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First drive review: Lexus NX (2014)

One machine, two guvnors

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Lexus NX

WINSTON CHURCHILL once described Russia as a riddle wrapped in a mystery inside an enigma. What would he have made of Lexus? Until now its cars have been about as aggressive as a fairy wrapped in a rainbow inside a teddy bear, with cosy styling and hybrid powertrains attracting drivers more likely to hug trees than to go off-road among them.

The NX crossover aims to change all that. As chiselled as a lumberjack’s jaw, it is deliberately provocative. It’s also a brave departure by Lexus, whose customers are as influenced by style and the badge on the bonnet as they are by practicality and technical capability.

Its attention-grabbing looks are an attempt to convince shoppers that they should add Lexus to the list of Audis, BMWs, Land Rovers and Porsches when test-driving compact SUVs. Those who are taken with the NX will find that Lexus is deliberately keeping the range simple, with just two engines to choose from — and not a diesel in sight.


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The first model is the NX 200t, which uses a 2-litre turbocharged four-cylinder petrol unit. In a slightly peculiar move, that will be restricted to a single trim level — the F Sport — with four-wheel drive, and will go on sale next March.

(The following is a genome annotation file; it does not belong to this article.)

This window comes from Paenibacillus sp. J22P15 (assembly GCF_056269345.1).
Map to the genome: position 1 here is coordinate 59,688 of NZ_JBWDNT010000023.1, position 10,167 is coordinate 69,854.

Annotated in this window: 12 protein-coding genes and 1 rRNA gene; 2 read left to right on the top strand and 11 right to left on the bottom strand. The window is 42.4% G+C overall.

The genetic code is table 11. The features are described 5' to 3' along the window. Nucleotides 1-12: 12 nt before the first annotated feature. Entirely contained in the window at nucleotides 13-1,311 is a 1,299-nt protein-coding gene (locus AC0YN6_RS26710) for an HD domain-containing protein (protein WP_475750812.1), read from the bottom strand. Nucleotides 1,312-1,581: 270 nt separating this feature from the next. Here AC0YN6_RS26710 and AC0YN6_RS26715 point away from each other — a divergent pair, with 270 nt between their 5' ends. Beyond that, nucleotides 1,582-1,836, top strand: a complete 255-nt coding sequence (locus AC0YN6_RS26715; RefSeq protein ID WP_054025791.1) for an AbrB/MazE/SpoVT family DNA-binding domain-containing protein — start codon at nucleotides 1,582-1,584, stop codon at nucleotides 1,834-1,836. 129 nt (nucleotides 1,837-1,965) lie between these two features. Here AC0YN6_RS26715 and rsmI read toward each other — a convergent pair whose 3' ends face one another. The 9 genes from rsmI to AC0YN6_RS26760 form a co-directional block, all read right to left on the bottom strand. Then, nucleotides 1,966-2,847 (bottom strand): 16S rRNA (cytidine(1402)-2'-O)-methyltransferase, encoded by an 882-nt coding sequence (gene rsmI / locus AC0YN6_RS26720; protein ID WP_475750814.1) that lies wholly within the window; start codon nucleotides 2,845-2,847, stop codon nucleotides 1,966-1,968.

The other is the NX 300h, a hybrid with a 2.5-litre four-cylinder petrol engine mated to one or two electric motors, depending on whether you choose two-wheel or four-wheel drive. That goes on sale in October and will cost between £29,495 and £42,995, which places it at the cheaper end of the Range Rover Evoque range.

Among the towering fir trees of Seattle, where Lexus is launching the car, the 200t feels right at home, gripping the wide, winding roads with confidence and delivering a satisfying burst of pace when asked. Adaptive variable suspension and a rigid bodyshell coax the driver to attack corners more forcefully than in its RX older sibling, although you would never call the NX exactly nimble. Its 0-62mph sprint of 7.3 seconds might disappoint anyone dazzled by the Lexus’s slick design but it compares respectably with an equivalent Audi Q3 or an Evoque.

The 200t is 90% new parts, with just a few bits and bobs borrowed from the Toyota RAV4 (Lexus is the luxury division of the Japanese car maker). All the more surprising, then, that Lexus developed an automatic transmission with just six speeds instead of the slick eight or nine-speed boxes found elsewhere. It feels smooth but gives off a whiff of reluctance when asked to shift down a gear or two.

The F Sport trim includes “performance dampers” and a “G-monitor” accelerometer that measures steering angles and peak forces in each direction. Although if you need an accelerometer to tell you which way you are turning, you probably need to go back to driving school.

Less assured is the hybrid model. Despite a responsive electric motor, the NX 300h wallows its way to 62mph in a shade over nine seconds, and can be disconcerting on the way back down, with a regenerative braking system that occasionally gets confused about whether its main job is slowing the car or recharging the battery.

Lexus NX